Kidney failure u/e charts, 2006
Graphs and charts for blood pressure, potassium and creatinine, 2006
These charts are mostly of interest to doctors and medical students
Morning blood pressure chart, 2006:
Blood pressure was very high until the Royale put me on amlodopine and got to treating the underlying cause of the kidney failure.
Evening blood pressure chart, 2006:
As can be seen, the evening blood pressure was dangerously high early on and indeed, with other problems, caused such a literally blinding headache that I was vomiting to the point I was coughing up blood from torn muscles in my throat.
Indeed – and I lay this wholly on Whiston Hospital’s doorstep – at its monitored peak my blood pressure was a massive 185/145 and I apparently exhibited all the symptoms on an aneurysm! It may even have been higher but I was curled up a ball screaming and puking by then. My entry for the day after – 5th September 2006 – read that it
progressed to the sort of headache that feels like people are stabbing needles into your eyes.
Daily creatinine levels, 2006:
Creatinine is more a marker in the blood than anything else.
‘Popping a catheter in’ in early September relieved some of the back pressure alleviating some of the symptoms, but not the underlying causes.
Bilateral insertion of stents to the ureters did the trick though, as can be seen by the rapid drop.
Months on things still aren’t right (and may be deteriorating again) as the damage had already been done, but at least I’m off the danger list.
Note to doctors:
I’ll just pop a catheter in. There is no ‘just‘, and it’s not so much ‘pop‘ as insert it into a delicate area and wait for the screams. Trust me on this, it HURTS – the lubricant and numbing gel just lures the victim patient into a false sense of security! Strangely enough, I was more terrified of having it removed than put in. Go figure!
Creatinine is a waste by product of muscle activity, and is affected by your age, race, gender, and body size. Urology consultants seem to consider creatinine a better guide to kidney functions, but others (e.g., kidney.org, pharmacologists) consider the eGFR a better guide.
Personally, for myself, I go by this: urea, then creatinine, then eGFR, then potassium etc., the reasoning being I know when my kidneys are failing because I can taste it! Creatinine and eGFR are different guides to how bad they are. As for electrolytes, which in many ways they matter the most, the fact is that if you are having regular blood tests, high potassium is a huge red flag.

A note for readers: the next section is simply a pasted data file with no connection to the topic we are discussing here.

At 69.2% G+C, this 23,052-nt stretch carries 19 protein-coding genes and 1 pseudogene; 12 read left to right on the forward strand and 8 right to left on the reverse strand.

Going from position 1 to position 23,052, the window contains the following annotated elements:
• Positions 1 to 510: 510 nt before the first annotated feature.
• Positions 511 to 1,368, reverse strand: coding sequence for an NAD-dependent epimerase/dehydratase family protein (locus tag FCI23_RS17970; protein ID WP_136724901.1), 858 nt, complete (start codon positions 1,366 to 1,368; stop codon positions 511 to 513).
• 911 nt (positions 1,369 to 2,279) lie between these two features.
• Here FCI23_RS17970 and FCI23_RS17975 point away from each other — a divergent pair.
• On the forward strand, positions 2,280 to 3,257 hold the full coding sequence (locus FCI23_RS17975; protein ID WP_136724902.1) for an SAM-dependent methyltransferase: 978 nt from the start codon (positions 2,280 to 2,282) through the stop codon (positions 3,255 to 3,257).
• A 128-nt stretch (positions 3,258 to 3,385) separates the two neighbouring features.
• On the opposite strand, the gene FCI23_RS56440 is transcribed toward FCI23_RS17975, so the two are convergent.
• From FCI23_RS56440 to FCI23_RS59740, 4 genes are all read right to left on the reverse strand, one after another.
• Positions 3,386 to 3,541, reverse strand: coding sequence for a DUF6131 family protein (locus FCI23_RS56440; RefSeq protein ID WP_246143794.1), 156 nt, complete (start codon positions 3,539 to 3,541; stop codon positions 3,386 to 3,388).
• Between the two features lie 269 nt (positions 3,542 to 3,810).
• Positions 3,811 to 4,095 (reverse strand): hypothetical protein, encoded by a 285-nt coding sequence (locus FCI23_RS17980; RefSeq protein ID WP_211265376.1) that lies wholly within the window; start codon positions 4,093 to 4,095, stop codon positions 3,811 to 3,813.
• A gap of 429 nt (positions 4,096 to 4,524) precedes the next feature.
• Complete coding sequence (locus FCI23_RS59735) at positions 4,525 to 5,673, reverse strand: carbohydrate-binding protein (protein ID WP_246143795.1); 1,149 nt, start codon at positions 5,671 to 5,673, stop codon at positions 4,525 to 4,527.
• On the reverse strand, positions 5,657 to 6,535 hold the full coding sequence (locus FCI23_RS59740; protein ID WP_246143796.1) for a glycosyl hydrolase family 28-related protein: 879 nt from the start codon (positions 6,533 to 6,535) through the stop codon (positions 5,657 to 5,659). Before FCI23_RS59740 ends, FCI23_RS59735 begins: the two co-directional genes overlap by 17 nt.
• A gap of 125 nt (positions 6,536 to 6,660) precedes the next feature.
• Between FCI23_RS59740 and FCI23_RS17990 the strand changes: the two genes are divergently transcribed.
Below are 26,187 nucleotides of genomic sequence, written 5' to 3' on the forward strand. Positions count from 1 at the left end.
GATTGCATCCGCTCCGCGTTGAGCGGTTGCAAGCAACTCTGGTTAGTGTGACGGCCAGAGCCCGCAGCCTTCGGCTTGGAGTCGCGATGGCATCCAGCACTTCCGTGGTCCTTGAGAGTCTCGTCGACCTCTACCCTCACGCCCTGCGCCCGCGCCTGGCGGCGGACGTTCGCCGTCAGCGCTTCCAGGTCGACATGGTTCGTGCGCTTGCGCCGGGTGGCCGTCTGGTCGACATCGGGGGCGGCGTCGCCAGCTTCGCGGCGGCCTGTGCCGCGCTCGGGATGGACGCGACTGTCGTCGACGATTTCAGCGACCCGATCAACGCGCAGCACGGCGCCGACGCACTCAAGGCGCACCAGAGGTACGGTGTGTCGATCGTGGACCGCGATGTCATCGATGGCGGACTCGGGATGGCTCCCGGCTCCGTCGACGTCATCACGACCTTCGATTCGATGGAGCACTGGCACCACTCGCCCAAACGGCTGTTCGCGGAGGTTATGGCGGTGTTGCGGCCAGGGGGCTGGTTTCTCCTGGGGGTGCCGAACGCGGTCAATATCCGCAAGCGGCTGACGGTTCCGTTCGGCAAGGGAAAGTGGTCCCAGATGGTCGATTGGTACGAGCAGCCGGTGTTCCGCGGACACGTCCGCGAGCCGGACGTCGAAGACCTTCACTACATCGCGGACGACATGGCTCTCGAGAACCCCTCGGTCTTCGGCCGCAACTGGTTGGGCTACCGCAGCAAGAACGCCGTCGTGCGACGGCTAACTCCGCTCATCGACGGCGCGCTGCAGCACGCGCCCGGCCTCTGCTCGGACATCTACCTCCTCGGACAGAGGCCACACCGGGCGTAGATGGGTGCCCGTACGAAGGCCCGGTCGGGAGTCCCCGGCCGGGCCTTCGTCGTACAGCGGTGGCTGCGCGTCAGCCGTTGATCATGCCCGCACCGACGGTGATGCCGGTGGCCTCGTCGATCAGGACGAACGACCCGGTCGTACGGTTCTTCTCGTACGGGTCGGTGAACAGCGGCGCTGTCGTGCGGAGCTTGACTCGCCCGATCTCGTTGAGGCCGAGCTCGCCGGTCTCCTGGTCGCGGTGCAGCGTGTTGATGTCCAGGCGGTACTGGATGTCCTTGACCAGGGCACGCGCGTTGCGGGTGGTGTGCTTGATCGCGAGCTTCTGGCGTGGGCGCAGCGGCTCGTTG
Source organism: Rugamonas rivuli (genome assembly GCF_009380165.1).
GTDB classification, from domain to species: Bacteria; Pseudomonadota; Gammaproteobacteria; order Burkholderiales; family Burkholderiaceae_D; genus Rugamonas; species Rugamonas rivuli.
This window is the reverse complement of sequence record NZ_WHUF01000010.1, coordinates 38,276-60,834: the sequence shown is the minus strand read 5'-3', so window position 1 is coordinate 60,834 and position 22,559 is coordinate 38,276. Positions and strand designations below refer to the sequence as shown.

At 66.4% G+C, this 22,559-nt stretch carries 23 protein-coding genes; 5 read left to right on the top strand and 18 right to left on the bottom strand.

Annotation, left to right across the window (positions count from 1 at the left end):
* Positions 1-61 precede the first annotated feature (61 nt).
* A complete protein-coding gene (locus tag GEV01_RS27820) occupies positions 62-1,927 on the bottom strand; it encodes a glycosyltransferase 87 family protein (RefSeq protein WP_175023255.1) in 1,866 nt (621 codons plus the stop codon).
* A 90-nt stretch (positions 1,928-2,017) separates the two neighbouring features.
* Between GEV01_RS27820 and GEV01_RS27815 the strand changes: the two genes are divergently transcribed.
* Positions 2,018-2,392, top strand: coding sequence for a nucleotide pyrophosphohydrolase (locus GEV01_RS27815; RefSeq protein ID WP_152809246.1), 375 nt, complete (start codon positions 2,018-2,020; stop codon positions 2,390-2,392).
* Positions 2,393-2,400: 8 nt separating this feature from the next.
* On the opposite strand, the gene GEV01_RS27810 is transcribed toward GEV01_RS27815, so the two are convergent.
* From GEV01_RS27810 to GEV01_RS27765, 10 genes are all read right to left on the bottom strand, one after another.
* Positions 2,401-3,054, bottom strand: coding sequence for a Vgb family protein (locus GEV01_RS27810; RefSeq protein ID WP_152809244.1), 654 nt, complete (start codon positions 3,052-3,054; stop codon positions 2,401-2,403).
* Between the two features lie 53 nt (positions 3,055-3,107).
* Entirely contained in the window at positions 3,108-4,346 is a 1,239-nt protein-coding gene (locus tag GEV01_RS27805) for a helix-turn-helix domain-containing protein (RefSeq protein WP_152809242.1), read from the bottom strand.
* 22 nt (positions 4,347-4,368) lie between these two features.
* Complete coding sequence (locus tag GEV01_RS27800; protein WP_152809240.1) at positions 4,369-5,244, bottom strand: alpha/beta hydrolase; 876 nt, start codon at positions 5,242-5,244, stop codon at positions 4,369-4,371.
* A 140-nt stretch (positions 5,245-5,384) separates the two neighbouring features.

As a rough guide, AKI, acute kidney injury, goes to level 3. For eGFR, anything under 60 is a red flag. 45-59 is stage 3a, 30-44 stage 3b, 15-29 stage 4. Anything under stage 15 is stage 5, basically end-stage renal failure, where the kidneys have lost almost all functionality and you have about a week, maybe a month to live without dialysis.
Not actually that clear cut, obviously and, as mentioned above, consultants seem to put more store in creatinine (a marker) than eGFR. As long as you are producing enough bicarbonate to keep your electrolytes in check your body can generally tolerate it – hence panic when they see potassium at high levels, ‘cos that will kill you. Well, that and blood pressure, which is also a problem with kidney patients.
Daily potassium levels, 2006:
People have individual tolerances, obviously so it’s a rule of thumb, rather than an absolute, but being casually told by a nurse that
Oh, that’s high translates as
any higher and you are dead does not inspire a great deal of confidence in a hospital trust. Way to go Whiston – NOT!
While I was in the Royale one old git (and he was!) came in with a Potassium of 8.5 and left long before me. However, another came in with a potassium of 6.2 and died a few hours later of a major heart attack. Really!
Mostly mine remained stable but no-one at Whiston ever mentioned the importance of diet. I was allowed unlimited fruit juice, vegetable with meals, pints of milk and bananas served with meals.
As an aside, more recently, (October 2017, January 2018), following more kidney problems, my potassium was up to 6.4 or higher and while I felt OK-ish it was high enough, and rising fast enough, that as soon as they realised they pumped me full of bicarbonates, ordered urgent 2-hourly blood tests, and were considering moving me to intensive care!
Addenda 2018, revision:
The updated healthy range for potassium is 3.5 to 5.3, rather than 3.5 to 5.0 on the (old) graph.
Daily urea levels, 2006:
Again, something people have different levels of tolerance with. My friend Peter (another kidney patient) was perfectly fine at levels around 25, but anything over 15 and I was heaving. I needed to keep eating sandwiches etc to settle my stomach. It was not a fun time for me, especially given I’d never really had an upset stomach in my life before all this.
Fast forward to 2018 and urea levels in the blood up around 29. The nausea is awful and the taste in your mouth, constantly.
As an aside, stress levels!
Just before I went into hospital I did a stress test online with the NHS’s ‘Oh What a Relief’ site. While overall it was moderate, touching high on the check itself, I scored 161 on the stress indicator, where 25 is considered moderate and 49 is considered very high. Clearly there are issue to sort!